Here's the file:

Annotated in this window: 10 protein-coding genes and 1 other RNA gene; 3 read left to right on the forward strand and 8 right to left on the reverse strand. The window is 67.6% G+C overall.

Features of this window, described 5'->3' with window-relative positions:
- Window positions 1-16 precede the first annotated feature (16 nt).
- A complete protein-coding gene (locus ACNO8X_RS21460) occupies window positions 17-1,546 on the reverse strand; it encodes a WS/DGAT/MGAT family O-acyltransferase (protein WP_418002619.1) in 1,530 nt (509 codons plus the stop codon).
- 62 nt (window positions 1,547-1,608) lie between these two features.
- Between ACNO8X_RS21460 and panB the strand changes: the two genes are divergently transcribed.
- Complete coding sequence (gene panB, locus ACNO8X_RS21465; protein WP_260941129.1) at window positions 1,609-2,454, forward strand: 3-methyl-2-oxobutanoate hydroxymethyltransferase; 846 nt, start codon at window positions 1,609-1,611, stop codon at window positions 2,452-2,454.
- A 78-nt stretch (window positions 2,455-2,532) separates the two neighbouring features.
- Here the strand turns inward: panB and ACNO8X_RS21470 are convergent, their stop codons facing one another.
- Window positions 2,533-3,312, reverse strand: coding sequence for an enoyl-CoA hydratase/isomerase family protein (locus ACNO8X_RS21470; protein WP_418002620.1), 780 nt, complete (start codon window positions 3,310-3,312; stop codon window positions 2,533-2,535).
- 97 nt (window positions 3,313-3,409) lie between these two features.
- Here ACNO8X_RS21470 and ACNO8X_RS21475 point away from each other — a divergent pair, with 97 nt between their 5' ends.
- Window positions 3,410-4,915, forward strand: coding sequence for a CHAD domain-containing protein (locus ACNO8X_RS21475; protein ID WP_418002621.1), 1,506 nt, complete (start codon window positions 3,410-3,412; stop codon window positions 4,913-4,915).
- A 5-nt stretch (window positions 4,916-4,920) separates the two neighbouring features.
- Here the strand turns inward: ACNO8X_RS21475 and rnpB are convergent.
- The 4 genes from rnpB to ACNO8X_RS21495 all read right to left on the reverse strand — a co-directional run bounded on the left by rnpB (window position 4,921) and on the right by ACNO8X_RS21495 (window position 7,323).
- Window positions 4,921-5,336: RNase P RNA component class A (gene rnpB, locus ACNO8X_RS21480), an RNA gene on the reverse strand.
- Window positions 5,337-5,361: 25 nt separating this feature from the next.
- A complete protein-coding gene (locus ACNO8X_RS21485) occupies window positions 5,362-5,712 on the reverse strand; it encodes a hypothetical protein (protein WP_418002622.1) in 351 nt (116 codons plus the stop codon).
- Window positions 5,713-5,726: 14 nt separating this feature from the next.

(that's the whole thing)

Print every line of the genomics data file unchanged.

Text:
Annotated in this window: 10 protein-coding genes and 1 other RNA gene; 3 read left to right on the forward strand and 8 right to left on the reverse strand. The window is 67.6% G+C overall.

Features of this window, described 5'->3' with window-relative positions:
- Window positions 1-16 precede the first annotated feature (16 nt).
- A complete protein-coding gene (locus ACNO8X_RS21460) occupies window positions 17-1,546 on the reverse strand; it encodes a WS/DGAT/MGAT family O-acyltransferase (protein WP_418002619.1) in 1,530 nt (509 codons plus the stop codon).
- 62 nt (window positions 1,547-1,608) lie between these two features.
- Between ACNO8X_RS21460 and panB the strand changes: the two genes are divergently transcribed.
- Complete coding sequence (gene panB, locus ACNO8X_RS21465; protein WP_260941129.1) at window positions 1,609-2,454, forward strand: 3-methyl-2-oxobutanoate hydroxymethyltransferase; 846 nt, start codon at window positions 1,609-1,611, stop codon at window positions 2,452-2,454.
- A 78-nt stretch (window positions 2,455-2,532) separates the two neighbouring features.
- Here the strand turns inward: panB and ACNO8X_RS21470 are convergent, their stop codons facing one another.
- Window positions 2,533-3,312, reverse strand: coding sequence for an enoyl-CoA hydratase/isomerase family protein (locus ACNO8X_RS21470; protein WP_418002620.1), 780 nt, complete (start codon window positions 3,310-3,312; stop codon window positions 2,533-2,535).
- 97 nt (window positions 3,313-3,409) lie between these two features.
- Here ACNO8X_RS21470 and ACNO8X_RS21475 point away from each other — a divergent pair, with 97 nt between their 5' ends.
- Window positions 3,410-4,915, forward strand: coding sequence for a CHAD domain-containing protein (locus ACNO8X_RS21475; protein ID WP_418002621.1), 1,506 nt, complete (start codon window positions 3,410-3,412; stop codon window positions 4,913-4,915).
- A 5-nt stretch (window positions 4,916-4,920) separates the two neighbouring features.
- Here the strand turns inward: ACNO8X_RS21475 and rnpB are convergent.
- The 4 genes from rnpB to ACNO8X_RS21495 all read right to left on the reverse strand — a co-directional run bounded on the left by rnpB (window position 4,921) and on the right by ACNO8X_RS21495 (window position 7,323).
- Window positions 4,921-5,336: RNase P RNA component class A (gene rnpB, locus ACNO8X_RS21480), an RNA gene on the reverse strand.
- Window positions 5,337-5,361: 25 nt separating this feature from the next.
- A complete protein-coding gene (locus ACNO8X_RS21485) occupies window positions 5,362-5,712 on the reverse strand; it encodes a hypothetical protein (protein WP_418002622.1) in 351 nt (116 codons plus the stop codon).
- Window positions 5,713-5,726: 14 nt separating this feature from the next.